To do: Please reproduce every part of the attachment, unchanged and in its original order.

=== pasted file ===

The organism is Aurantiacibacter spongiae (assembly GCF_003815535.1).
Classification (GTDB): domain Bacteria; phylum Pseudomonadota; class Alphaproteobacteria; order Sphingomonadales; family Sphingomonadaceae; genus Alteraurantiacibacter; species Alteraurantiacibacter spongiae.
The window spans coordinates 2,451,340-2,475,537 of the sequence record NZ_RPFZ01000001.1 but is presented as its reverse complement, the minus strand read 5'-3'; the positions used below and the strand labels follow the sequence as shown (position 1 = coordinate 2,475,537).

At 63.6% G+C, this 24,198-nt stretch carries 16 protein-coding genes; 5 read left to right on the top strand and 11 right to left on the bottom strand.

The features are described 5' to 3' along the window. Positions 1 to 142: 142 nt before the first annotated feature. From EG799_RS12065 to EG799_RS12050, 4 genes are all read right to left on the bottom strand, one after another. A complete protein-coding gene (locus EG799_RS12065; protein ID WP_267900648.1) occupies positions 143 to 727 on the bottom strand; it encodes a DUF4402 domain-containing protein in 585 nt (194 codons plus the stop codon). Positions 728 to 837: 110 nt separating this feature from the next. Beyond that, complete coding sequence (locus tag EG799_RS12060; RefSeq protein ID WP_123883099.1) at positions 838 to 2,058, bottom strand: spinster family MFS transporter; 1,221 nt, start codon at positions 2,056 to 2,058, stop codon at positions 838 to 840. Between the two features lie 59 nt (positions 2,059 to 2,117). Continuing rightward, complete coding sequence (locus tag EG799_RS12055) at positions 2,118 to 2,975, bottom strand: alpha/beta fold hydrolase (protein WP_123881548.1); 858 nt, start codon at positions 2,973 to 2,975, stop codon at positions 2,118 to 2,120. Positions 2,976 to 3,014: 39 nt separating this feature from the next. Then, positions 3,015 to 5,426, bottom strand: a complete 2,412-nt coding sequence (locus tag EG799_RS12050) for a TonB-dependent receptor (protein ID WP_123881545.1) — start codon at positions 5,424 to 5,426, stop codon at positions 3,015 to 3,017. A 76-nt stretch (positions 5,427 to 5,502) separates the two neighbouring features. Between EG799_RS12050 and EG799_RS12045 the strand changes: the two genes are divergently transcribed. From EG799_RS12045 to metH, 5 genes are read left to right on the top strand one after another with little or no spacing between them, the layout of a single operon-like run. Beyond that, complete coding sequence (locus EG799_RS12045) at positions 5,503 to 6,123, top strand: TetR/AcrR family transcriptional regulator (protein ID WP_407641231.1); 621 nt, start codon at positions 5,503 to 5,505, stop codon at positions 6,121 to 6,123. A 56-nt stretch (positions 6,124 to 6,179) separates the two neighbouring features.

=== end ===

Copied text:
The organism is Aurantiacibacter spongiae (assembly GCF_003815535.1).
Classification (GTDB): domain Bacteria; phylum Pseudomonadota; class Alphaproteobacteria; order Sphingomonadales; family Sphingomonadaceae; genus Alteraurantiacibacter; species Alteraurantiacibacter spongiae.
The window spans coordinates 2,451,340-2,475,537 of the sequence record NZ_RPFZ01000001.1 but is presented as its reverse complement, the minus strand read 5'-3'; the positions used below and the strand labels follow the sequence as shown (position 1 = coordinate 2,475,537).

At 63.6% G+C, this 24,198-nt stretch carries 16 protein-coding genes; 5 read left to right on the top strand and 11 right to left on the bottom strand.

The features are described 5' to 3' along the window. Positions 1 to 142: 142 nt before the first annotated feature. From EG799_RS12065 to EG799_RS12050, 4 genes are all read right to left on the bottom strand, one after another. A complete protein-coding gene (locus EG799_RS12065; protein ID WP_267900648.1) occupies positions 143 to 727 on the bottom strand; it encodes a DUF4402 domain-containing protein in 585 nt (194 codons plus the stop codon). Positions 728 to 837: 110 nt separating this feature from the next. Beyond that, complete coding sequence (locus tag EG799_RS12060; RefSeq protein ID WP_123883099.1) at positions 838 to 2,058, bottom strand: spinster family MFS transporter; 1,221 nt, start codon at positions 2,056 to 2,058, stop codon at positions 838 to 840. Between the two features lie 59 nt (positions 2,059 to 2,117). Continuing rightward, complete coding sequence (locus tag EG799_RS12055) at positions 2,118 to 2,975, bottom strand: alpha/beta fold hydrolase (protein WP_123881548.1); 858 nt, start codon at positions 2,973 to 2,975, stop codon at positions 2,118 to 2,120. Positions 2,976 to 3,014: 39 nt separating this feature from the next. Then, positions 3,015 to 5,426, bottom strand: a complete 2,412-nt coding sequence (locus tag EG799_RS12050) for a TonB-dependent receptor (protein ID WP_123881545.1) — start codon at positions 5,424 to 5,426, stop codon at positions 3,015 to 3,017. A 76-nt stretch (positions 5,427 to 5,502) separates the two neighbouring features. Between EG799_RS12050 and EG799_RS12045 the strand changes: the two genes are divergently transcribed. From EG799_RS12045 to metH, 5 genes are read left to right on the top strand one after another with little or no spacing between them, the layout of a single operon-like run. Beyond that, complete coding sequence (locus EG799_RS12045) at positions 5,503 to 6,123, top strand: TetR/AcrR family transcriptional regulator (protein ID WP_407641231.1); 621 nt, start codon at positions 5,503 to 5,505, stop codon at positions 6,121 to 6,123. A 56-nt stretch (positions 6,124 to 6,179) separates the two neighbouring features.